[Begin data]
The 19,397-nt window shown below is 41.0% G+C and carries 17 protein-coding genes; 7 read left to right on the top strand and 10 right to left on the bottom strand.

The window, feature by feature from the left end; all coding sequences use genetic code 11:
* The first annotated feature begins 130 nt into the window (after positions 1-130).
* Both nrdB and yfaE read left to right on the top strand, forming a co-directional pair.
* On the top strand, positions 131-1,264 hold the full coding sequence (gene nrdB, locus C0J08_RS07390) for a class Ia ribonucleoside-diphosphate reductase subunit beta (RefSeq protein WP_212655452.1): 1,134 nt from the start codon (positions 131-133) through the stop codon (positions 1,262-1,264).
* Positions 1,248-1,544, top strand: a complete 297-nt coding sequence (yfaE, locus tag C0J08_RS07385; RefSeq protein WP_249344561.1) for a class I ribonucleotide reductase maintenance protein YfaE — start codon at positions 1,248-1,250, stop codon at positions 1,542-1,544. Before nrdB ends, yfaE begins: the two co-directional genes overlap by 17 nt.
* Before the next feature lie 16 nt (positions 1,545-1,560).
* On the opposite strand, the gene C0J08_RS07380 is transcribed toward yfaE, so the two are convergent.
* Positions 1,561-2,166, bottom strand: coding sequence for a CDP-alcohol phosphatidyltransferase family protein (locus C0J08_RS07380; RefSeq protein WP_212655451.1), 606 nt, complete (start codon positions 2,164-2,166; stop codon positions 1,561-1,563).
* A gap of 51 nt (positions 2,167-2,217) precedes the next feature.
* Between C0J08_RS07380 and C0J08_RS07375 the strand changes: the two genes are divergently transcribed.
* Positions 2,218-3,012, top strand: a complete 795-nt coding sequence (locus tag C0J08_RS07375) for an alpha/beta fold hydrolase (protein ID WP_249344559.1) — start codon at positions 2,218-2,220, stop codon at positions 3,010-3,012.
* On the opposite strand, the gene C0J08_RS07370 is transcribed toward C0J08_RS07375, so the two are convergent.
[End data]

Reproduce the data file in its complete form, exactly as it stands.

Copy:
The 19,397-nt window shown below is 41.0% G+C and carries 17 protein-coding genes; 7 read left to right on the top strand and 10 right to left on the bottom strand.

The window, feature by feature from the left end; all coding sequences use genetic code 11:
* The first annotated feature begins 130 nt into the window (after positions 1-130).
* Both nrdB and yfaE read left to right on the top strand, forming a co-directional pair.
* On the top strand, positions 131-1,264 hold the full coding sequence (gene nrdB, locus C0J08_RS07390) for a class Ia ribonucleoside-diphosphate reductase subunit beta (RefSeq protein WP_212655452.1): 1,134 nt from the start codon (positions 131-133) through the stop codon (positions 1,262-1,264).
* Positions 1,248-1,544, top strand: a complete 297-nt coding sequence (yfaE, locus tag C0J08_RS07385; RefSeq protein WP_249344561.1) for a class I ribonucleotide reductase maintenance protein YfaE — start codon at positions 1,248-1,250, stop codon at positions 1,542-1,544. Before nrdB ends, yfaE begins: the two co-directional genes overlap by 17 nt.
* Before the next feature lie 16 nt (positions 1,545-1,560).
* On the opposite strand, the gene C0J08_RS07380 is transcribed toward yfaE, so the two are convergent.
* Positions 1,561-2,166, bottom strand: coding sequence for a CDP-alcohol phosphatidyltransferase family protein (locus C0J08_RS07380; RefSeq protein WP_212655451.1), 606 nt, complete (start codon positions 2,164-2,166; stop codon positions 1,561-1,563).
* A gap of 51 nt (positions 2,167-2,217) precedes the next feature.
* Between C0J08_RS07380 and C0J08_RS07375 the strand changes: the two genes are divergently transcribed.
* Positions 2,218-3,012, top strand: a complete 795-nt coding sequence (locus tag C0J08_RS07375) for an alpha/beta fold hydrolase (protein ID WP_249344559.1) — start codon at positions 2,218-2,220, stop codon at positions 3,010-3,012.
* On the opposite strand, the gene C0J08_RS07370 is transcribed toward C0J08_RS07375, so the two are convergent.